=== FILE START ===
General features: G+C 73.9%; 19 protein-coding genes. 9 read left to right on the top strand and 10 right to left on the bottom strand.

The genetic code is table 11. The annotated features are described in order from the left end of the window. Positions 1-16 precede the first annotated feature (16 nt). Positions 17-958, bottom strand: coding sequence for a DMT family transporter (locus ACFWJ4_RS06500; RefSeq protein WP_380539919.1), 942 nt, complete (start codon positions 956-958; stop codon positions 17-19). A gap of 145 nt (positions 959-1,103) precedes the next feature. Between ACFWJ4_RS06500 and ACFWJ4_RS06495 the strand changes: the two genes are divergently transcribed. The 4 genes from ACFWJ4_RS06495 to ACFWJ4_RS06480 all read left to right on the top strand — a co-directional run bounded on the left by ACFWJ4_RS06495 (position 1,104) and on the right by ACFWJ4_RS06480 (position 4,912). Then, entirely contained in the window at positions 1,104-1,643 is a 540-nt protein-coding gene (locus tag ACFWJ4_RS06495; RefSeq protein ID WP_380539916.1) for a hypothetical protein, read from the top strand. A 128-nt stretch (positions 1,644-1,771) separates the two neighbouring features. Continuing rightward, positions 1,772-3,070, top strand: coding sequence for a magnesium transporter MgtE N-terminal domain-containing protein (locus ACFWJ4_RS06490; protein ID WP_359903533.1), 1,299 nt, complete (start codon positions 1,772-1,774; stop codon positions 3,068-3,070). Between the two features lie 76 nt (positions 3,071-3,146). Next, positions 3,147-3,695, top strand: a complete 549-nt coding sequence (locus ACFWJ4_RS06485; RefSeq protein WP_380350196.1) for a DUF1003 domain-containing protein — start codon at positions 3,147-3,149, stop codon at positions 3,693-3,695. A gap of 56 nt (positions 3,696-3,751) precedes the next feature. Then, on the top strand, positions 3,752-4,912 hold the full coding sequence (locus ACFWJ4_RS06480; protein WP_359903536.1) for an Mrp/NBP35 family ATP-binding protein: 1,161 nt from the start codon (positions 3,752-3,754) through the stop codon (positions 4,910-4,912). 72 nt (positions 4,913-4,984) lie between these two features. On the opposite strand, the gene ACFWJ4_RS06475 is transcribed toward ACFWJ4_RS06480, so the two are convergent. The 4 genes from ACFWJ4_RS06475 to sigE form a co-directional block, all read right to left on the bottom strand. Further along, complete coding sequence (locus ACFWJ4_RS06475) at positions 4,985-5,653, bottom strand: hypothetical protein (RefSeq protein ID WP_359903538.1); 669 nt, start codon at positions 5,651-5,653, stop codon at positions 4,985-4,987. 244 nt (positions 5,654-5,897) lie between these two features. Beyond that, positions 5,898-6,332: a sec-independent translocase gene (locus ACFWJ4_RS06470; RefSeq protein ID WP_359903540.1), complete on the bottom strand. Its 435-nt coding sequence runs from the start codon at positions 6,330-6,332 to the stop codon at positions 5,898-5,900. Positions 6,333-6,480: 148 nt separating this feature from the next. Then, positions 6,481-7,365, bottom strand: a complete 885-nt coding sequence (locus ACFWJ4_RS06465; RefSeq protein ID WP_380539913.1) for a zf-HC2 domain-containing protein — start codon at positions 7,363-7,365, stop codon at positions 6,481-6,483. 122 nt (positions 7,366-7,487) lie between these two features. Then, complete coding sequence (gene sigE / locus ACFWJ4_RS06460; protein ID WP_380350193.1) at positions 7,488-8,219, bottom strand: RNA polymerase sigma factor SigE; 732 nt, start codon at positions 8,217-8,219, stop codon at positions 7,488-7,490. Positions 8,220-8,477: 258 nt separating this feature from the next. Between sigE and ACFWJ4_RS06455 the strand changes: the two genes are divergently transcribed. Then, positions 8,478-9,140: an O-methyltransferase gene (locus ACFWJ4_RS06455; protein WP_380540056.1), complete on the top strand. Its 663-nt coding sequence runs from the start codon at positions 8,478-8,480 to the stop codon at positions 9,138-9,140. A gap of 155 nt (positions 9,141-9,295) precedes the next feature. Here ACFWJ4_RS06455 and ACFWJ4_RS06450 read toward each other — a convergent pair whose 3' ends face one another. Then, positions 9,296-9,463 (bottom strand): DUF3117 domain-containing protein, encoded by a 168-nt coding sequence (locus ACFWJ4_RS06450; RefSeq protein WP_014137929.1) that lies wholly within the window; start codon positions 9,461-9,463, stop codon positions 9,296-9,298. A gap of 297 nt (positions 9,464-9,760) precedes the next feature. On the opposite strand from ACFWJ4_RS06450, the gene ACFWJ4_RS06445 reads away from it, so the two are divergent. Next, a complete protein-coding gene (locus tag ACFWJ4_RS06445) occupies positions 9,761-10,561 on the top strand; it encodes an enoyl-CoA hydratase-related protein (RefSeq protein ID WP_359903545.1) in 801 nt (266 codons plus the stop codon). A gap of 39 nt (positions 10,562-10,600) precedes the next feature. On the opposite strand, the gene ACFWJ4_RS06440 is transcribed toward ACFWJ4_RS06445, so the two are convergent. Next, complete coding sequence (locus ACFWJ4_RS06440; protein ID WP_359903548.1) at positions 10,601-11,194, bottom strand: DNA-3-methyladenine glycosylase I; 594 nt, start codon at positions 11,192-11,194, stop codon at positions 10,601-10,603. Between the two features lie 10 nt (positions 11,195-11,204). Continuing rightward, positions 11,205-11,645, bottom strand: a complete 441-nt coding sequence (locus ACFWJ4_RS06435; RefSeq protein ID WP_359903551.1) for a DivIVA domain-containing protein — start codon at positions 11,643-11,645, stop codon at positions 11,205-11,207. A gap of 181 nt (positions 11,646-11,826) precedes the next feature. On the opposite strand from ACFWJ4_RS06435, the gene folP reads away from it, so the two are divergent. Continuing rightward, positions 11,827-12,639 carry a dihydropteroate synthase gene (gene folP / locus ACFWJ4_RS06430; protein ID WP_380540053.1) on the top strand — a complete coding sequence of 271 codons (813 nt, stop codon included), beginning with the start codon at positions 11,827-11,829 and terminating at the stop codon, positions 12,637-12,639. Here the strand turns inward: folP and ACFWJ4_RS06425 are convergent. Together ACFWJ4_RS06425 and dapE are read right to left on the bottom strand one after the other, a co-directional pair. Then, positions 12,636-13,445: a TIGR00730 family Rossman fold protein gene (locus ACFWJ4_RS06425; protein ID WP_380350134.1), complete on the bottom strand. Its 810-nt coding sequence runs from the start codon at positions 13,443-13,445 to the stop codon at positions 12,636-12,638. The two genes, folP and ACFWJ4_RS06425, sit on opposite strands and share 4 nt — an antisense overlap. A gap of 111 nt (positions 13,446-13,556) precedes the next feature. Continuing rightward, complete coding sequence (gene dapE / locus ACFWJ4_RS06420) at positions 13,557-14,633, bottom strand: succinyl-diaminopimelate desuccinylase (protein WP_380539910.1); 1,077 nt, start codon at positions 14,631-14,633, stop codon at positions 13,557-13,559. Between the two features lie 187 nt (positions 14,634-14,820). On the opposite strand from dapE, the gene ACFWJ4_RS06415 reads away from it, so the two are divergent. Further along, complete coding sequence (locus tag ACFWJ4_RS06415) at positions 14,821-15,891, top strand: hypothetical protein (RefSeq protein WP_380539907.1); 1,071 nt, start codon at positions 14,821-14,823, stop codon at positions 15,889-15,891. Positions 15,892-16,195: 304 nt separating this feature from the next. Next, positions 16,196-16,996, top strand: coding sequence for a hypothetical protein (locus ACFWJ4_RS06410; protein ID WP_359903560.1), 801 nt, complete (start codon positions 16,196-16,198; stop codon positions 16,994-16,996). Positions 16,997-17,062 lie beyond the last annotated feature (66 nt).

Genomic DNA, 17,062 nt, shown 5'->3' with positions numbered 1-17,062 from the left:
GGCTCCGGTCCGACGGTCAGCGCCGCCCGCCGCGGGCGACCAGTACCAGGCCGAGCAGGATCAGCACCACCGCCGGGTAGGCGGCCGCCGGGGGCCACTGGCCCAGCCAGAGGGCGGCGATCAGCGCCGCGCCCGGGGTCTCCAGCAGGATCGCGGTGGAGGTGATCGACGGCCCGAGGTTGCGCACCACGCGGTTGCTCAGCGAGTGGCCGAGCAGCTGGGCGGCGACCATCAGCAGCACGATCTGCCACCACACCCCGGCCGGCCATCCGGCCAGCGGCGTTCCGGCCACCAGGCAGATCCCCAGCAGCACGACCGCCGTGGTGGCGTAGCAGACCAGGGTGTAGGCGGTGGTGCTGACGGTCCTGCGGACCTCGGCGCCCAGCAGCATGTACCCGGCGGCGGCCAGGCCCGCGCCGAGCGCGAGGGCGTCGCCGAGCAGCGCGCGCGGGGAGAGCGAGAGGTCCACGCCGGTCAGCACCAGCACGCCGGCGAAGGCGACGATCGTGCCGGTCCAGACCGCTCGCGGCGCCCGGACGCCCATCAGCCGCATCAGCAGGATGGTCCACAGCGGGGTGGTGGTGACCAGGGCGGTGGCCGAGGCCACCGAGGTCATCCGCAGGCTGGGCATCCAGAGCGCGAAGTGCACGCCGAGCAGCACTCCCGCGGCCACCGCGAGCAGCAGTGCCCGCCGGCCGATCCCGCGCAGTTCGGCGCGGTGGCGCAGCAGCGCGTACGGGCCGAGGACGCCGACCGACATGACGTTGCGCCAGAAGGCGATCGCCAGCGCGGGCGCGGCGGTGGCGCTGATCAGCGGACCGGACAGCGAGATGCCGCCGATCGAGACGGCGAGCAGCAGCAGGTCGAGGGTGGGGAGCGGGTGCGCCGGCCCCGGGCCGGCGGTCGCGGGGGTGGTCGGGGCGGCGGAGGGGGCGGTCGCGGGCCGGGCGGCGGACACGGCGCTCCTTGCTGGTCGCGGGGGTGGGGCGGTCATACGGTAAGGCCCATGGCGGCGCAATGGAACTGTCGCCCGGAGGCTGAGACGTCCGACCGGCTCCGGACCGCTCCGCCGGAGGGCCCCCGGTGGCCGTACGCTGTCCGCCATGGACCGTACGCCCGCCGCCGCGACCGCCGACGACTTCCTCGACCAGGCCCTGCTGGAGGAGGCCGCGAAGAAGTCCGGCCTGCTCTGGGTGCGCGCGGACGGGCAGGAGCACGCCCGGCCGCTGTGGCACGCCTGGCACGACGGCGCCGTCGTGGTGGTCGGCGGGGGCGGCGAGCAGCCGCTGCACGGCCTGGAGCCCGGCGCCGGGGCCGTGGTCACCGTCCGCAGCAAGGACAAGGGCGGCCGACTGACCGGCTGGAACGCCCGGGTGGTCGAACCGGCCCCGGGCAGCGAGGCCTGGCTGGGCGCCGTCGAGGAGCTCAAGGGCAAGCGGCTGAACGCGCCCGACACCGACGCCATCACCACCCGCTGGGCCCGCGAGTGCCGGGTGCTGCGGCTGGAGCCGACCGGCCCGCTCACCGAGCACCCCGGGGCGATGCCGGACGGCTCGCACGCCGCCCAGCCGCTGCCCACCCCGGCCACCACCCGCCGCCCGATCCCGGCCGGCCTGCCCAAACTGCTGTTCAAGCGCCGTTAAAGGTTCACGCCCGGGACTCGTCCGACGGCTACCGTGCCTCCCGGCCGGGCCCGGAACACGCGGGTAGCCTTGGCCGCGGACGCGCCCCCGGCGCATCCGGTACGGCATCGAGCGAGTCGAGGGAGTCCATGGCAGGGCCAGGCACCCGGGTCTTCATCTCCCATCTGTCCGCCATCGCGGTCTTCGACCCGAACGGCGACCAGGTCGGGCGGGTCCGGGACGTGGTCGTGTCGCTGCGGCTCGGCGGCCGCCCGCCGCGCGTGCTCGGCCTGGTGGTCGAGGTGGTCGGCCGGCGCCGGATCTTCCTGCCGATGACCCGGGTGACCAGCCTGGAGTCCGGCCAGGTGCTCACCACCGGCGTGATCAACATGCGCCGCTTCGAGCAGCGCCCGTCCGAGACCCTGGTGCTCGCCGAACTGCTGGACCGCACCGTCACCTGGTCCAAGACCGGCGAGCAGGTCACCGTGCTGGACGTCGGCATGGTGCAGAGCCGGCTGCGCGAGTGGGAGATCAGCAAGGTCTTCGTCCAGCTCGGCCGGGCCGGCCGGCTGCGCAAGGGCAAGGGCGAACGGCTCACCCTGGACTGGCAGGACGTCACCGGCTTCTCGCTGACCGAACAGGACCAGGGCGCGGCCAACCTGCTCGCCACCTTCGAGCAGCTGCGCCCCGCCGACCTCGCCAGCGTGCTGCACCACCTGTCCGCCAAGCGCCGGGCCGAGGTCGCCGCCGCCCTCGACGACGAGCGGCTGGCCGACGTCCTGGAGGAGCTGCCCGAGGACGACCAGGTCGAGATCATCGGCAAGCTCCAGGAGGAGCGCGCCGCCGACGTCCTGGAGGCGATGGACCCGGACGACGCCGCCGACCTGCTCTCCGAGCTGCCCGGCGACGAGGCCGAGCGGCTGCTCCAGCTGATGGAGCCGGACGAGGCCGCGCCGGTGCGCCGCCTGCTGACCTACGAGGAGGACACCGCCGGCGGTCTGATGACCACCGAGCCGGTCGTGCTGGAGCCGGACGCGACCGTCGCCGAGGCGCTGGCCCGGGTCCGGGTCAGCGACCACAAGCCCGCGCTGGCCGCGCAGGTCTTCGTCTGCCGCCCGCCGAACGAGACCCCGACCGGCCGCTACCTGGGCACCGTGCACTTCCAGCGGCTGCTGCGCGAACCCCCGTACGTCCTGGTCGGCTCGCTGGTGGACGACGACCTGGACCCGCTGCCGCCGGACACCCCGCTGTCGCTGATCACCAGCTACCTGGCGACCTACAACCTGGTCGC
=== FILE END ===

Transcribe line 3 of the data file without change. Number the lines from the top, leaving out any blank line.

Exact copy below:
Genomic DNA, 17,062 nt, shown 5'->3' with positions numbered 1-17,062 from the left: